OpenAI’s Image Detection Tool Shows Promising Results but Faces Challenges

In this post:

  • OpenAI launched a tool that can spot AI-generated images in a bid to deal with the challenge of deep fake threats. 
  • The detector traces 98% of the images from the DALL-E 3 model but fails to detect those with modifications. 
  • OpenAI plans to advance the tool by conducting experiments and coordinating with external researchers.

AI-generated images can deceive you into perceiving fake content as original. That is why OpenAI, the developer of ChatGPT, has created a tool that can determine whether an image results from DALL-E 3, the one algorithm for image generation that they developed.

On Tuesday, OpenAI gave users the first chance to test drive an image detection tool consisting of baseline and tuned models. The objective is to engage self-performing researchers to examine the apprehensiveness, usefulness, ways it could be applied, and factors that might cause AI-generated content. 

Tool’s success rate and testing

OpenAI has tested the tool internally, and in some aspects, it has been encouraging, while on the other hand, it has been very disappointing. Evaluating the images produced by DALL-E 3 rendered 98% of them correctly. Additionally, when analyzing pictures not made by DALL-E 3, the system would erroneously attribute them to DALL-E 3 only 0. 5% of the time. 

OpenAI did not find the modification of an image with a slightly significant difference. The internal team tested the tool by compressing, cropping, and introducing saturation changes to the image created by DALL-E 3 and observed that the tool was still able to achieve a good level of success. 

Challenges and limitations

Unluckily, the tool was not very effective with pictures that had been processed extensively. The wording of this article by OpenAI isn’t clear on how many modifications they made in the cases that they describe, and they say that “other modifications can reduce performance.”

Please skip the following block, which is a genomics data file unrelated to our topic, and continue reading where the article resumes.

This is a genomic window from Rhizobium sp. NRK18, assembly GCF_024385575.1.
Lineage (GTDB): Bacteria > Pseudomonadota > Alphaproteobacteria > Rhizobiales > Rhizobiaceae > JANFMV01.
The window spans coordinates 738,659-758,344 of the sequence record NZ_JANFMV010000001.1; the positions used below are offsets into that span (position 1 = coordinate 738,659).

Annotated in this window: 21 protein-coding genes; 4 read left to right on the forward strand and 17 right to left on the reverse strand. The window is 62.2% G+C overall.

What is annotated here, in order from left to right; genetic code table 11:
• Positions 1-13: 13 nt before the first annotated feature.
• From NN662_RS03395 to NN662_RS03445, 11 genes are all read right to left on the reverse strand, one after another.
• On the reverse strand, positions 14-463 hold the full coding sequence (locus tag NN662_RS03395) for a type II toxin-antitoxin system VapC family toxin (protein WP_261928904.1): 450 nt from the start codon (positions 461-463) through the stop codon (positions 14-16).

In an interview with The Wall Street Journal, Sandhini Agarwal, a researcher, said that the tool was less effective in situations such as changing the image hue and that a subscription is required. As Agarwal mentioned, in order to deal with these types of problems, OpenAI will be bringing in external testers to the system. 

Moreover, the internal testing also questioned the tool’s ability to analyze the images made with AI models from other companies. In such situations, the tool by OpenAI could recognize only 5% or 10% of images with respect to models other than it. Such modifications in such images, like hue switches, also significantly decreased efficiency, Agarwal told the Journal.

AI-made images are not only artificial but also pose problems in this election year. Aggrieved groups, both within and beyond a country, can easily employ such photos to taint an aspiring politician or a case being advocated for. Nowadays, when AI image generators continue to develop, the line between reality and fantasy is harder to tell than ever. 

Industry adoption

On the other hand, OpenAI is seeking to add watermarks to AI image metadata as companies become members of the User Value Organization (UVG). The C2PA belongs to a tech industry initiative that comes with technical standards to unveil the source of the content and its authenticity in the process known as watermarking.  The Facebook giant Meta said earlier this month that its AI will be labeled as such by the C2PA standard starting this May.

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